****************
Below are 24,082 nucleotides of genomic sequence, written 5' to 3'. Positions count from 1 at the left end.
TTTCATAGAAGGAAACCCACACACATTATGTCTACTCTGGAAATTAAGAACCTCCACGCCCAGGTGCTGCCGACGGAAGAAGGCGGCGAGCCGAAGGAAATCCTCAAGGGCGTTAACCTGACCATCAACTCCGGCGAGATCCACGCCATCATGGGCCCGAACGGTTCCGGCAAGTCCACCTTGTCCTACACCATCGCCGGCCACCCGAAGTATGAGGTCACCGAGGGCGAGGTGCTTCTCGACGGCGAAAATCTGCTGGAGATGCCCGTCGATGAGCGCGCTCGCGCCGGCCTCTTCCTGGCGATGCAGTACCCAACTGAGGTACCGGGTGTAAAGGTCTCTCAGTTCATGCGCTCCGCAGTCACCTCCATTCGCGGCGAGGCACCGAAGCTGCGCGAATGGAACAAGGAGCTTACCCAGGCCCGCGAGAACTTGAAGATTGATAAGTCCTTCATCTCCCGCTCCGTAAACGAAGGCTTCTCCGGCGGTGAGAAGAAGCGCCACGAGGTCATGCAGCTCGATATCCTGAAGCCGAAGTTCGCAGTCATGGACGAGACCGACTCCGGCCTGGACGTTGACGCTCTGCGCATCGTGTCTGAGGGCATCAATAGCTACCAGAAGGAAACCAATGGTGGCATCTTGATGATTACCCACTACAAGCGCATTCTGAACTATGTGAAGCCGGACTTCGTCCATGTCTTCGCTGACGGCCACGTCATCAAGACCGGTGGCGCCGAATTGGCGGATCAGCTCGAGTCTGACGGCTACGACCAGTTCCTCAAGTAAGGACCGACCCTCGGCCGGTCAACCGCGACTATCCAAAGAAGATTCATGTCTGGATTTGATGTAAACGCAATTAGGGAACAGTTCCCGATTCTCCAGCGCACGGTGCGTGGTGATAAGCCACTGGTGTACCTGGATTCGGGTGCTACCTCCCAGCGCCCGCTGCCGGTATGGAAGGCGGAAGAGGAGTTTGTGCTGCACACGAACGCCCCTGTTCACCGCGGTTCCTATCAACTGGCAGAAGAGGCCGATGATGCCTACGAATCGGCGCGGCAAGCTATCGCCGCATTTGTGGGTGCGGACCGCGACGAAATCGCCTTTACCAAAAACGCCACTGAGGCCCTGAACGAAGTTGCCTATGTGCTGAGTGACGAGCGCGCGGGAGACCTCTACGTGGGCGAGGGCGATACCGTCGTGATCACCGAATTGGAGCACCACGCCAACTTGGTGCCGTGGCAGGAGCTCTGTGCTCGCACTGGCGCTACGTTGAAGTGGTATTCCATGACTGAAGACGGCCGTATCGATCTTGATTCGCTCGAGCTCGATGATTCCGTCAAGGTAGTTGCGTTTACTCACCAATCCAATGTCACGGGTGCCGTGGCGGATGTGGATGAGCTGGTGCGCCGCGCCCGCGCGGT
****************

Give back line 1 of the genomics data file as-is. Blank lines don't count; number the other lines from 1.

Below are 24,082 nucleotides of genomic sequence, written 5' to 3'. Positions count from 1 at the left end.